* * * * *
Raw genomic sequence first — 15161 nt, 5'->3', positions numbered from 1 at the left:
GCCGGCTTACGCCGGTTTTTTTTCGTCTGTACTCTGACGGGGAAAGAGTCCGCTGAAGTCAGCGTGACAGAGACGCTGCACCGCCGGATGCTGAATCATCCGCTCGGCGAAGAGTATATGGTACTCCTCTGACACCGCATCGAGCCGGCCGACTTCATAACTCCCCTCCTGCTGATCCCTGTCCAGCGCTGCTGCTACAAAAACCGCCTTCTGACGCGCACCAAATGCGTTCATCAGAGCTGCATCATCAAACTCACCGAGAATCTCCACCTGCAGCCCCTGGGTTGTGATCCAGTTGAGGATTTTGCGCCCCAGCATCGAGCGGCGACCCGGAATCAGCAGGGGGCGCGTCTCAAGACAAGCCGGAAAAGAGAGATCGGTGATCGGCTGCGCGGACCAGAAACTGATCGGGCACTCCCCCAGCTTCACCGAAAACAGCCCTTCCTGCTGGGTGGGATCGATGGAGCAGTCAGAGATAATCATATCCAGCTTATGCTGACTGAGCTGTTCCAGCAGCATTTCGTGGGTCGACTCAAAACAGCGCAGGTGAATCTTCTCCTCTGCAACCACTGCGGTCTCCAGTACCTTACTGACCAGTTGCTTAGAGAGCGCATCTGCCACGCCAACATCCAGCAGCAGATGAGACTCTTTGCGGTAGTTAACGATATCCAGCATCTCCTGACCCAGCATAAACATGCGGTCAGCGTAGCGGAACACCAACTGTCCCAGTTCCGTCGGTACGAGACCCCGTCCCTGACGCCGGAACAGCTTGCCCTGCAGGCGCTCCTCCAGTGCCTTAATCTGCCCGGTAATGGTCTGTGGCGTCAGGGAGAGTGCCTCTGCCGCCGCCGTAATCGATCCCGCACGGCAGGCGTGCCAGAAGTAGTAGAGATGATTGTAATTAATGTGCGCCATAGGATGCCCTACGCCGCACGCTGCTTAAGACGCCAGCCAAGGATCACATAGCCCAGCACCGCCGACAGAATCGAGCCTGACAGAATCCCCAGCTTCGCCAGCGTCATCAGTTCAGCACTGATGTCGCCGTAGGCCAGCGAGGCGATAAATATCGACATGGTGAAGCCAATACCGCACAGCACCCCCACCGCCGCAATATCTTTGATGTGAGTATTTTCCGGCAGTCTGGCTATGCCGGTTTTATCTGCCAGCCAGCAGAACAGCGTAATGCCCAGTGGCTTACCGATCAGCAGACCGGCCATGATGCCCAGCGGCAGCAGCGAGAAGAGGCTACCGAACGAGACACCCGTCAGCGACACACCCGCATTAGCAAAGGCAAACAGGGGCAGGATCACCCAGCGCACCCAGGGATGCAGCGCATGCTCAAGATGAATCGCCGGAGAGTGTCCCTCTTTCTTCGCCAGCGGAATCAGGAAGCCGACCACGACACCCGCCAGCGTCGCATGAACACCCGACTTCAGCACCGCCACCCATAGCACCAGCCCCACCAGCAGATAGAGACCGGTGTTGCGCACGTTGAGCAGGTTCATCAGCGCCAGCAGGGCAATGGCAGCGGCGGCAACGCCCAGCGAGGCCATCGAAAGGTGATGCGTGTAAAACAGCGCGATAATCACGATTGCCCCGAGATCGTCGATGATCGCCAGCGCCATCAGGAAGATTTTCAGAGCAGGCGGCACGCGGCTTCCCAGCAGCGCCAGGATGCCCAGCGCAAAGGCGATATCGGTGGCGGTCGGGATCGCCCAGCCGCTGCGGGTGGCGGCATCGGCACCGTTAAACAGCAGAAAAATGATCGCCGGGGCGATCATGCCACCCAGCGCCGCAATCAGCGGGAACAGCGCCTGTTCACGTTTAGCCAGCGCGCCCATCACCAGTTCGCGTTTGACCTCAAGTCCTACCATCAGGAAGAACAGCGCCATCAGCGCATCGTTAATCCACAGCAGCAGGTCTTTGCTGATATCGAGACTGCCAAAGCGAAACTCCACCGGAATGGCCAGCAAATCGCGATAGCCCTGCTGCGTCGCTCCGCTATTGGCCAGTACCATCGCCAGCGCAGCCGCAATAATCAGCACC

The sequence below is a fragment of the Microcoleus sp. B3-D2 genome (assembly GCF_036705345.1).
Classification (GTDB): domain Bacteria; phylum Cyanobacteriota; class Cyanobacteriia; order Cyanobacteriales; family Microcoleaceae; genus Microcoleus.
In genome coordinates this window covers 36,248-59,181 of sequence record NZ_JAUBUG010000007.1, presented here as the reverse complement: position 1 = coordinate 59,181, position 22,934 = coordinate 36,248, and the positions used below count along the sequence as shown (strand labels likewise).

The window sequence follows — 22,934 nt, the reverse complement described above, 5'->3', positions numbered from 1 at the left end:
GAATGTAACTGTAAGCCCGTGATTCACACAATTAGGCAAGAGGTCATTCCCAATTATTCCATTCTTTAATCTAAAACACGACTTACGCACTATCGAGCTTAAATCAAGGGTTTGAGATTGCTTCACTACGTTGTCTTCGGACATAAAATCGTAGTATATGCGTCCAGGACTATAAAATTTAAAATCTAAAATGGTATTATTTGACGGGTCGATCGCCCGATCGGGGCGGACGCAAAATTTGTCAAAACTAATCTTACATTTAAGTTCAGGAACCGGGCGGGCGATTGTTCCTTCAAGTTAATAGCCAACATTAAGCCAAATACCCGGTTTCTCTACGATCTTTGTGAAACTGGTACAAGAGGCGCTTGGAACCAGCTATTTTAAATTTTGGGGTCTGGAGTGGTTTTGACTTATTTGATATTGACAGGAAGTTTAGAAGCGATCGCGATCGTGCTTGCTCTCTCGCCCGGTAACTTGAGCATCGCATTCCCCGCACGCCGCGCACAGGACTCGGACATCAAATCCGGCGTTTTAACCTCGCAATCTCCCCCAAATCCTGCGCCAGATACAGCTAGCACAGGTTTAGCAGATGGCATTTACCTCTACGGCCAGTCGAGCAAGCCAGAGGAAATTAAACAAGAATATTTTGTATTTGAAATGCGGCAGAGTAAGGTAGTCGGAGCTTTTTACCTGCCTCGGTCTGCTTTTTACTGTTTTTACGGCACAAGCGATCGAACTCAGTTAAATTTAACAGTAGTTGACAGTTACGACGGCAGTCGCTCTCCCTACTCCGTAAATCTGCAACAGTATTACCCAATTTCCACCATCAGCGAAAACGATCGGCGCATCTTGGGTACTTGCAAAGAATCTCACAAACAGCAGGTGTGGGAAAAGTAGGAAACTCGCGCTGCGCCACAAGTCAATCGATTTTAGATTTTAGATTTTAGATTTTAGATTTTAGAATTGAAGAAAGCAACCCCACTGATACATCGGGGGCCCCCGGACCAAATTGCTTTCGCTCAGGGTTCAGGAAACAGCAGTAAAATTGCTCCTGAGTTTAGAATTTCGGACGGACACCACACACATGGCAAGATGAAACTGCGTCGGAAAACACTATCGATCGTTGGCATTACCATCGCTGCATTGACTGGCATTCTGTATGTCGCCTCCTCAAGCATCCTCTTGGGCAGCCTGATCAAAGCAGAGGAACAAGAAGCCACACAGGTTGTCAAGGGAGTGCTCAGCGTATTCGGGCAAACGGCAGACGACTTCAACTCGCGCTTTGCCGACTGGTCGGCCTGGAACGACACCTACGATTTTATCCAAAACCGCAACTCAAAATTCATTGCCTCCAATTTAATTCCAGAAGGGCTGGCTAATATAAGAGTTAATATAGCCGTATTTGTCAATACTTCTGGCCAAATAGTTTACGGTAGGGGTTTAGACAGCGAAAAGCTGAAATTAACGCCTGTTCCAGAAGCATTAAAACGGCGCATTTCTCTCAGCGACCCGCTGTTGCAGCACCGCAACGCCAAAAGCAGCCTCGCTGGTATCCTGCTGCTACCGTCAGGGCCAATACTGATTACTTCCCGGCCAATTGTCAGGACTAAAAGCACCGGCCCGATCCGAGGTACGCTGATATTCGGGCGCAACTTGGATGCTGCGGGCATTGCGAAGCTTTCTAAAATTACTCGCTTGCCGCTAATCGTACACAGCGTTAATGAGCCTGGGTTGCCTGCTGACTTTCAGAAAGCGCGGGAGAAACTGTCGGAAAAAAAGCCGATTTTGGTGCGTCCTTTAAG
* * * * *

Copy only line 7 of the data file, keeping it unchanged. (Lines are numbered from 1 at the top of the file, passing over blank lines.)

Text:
GAATGTAACTGTAAGCCCGTGATTCACACAATTAGGCAAGAGGTCATTCCCAATTATTCCATTCTTTAATCTAAAACACGACTTACGCACTATCGAGCTTAAATCAAGGGTTTGAGATTGCTTCACTACGTTGTCTTCGGACATAAAATCGTAGTATATGCGTCCAGGACTATAAAATTTAAAATCTAAAATGGTATTATTTGACGGGTCGATCGCCCGATCGGGGCGGACGCAAAATTTGTCAAAACTAATCTTACATTTAAGTTCAGGAACCGGGCGGGCGATTGTTCCTTCAAGTTAATAGCCAACATTAAGCCAAATACCCGGTTTCTCTACGATCTTTGTGAAACTGGTACAAGAGGCGCTTGGAACCAGCTATTTTAAATTTTGGGGTCTGGAGTGGTTTTGACTTATTTGATATTGACAGGAAGTTTAGAAGCGATCGCGATCGTGCTTGCTCTCTCGCCCGGTAACTTGAGCATCGCATTCCCCGCACGCCGCGCACAGGACTCGGACATCAAATCCGGCGTTTTAACCTCGCAATCTCCCCCAAATCCTGCGCCAGATACAGCTAGCACAGGTTTAGCAGATGGCATTTACCTCTACGGCCAGTCGAGCAAGCCAGAGGAAATTAAACAAGAATATTTTGTATTTGAAATGCGGCAGAGTAAGGTAGTCGGAGCTTTTTACCTGCCTCGGTCTGCTTTTTACTGTTTTTACGGCACAAGCGATCGAACTCAGTTAAATTTAACAGTAGTTGACAGTTACGACGGCAGTCGCTCTCCCTACTCCGTAAATCTGCAACAGTATTACCCAATTTCCACCATCAGCGAAAACGATCGGCGCATCTTGGGTACTTGCAAAGAATCTCACAAACAGCAGGTGTGGGAAAAGTAGGAAACTCGCGCTGCGCCACAAGTCAATCGATTTTAGATTTTAGATTTTAGATTTTAGATTTTAGAATTGAAGAAAGCAACCCCACTGATACATCGGGGGCCCCCGGACCAAATTGCTTTCGCTCAGGGTTCAGGAAACAGCAGTAAAATTGCTCCTGAGTTTAGAATTTCGGACGGACACCACACACATGGCAAGATGAAACTGCGTCGGAAAACACTATCGATCGTTGGCATTACCATCGCTGCATTGACTGGCATTCTGTATGTCGCCTCCTCAAGCATCCTCTTGGGCAGCCTGATCAAAGCAGAGGAACAAGAAGCCACACAGGTTGTCAAGGGAGTGCTCAGCGTATTCGGGCAAACGGCAGACGACTTCAACTCGCGCTTTGCCGACTGGTCGGCCTGGAACGACACCTACGATTTTATCCAAAACCGCAACTCAAAATTCATTGCCTCCAATTTAATTCCAGAAGGGCTGGCTAATATAAGAGTTAATATAGCCGTATTTGTCAATACTTCTGGCCAAATAGTTTACGGTAGGGGTTTAGACAGCGAAAAGCTGAAATTAACGCCTGTTCCAGAAGCATTAAAACGGCGCATTTCTCTCAGCGACCCGCTGTTGCAGCACCGCAACGCCAAAAGCAGCCTCGCTGGTATCCTGCTGCTACCGTCAGGGCCAATACTGATTACTTCCCGGCCAATTGTCAGGACTAAAAGCACCGGCCCGATCCGAGGTACGCTGATATTCGGGCGCAACTTGGATGCTGCGGGCATTGCGAAGCTTTCTAAAATTACTCGCTTGCCGCTAATCGTACACAGCGTTAATGAGCCTGGGTTGCCTGCTGACTTTCAGAAAGCGCGGGAGAAACTGTCGGAAAAAAAGCCGATTTTGGTGCGTCCTTTAAG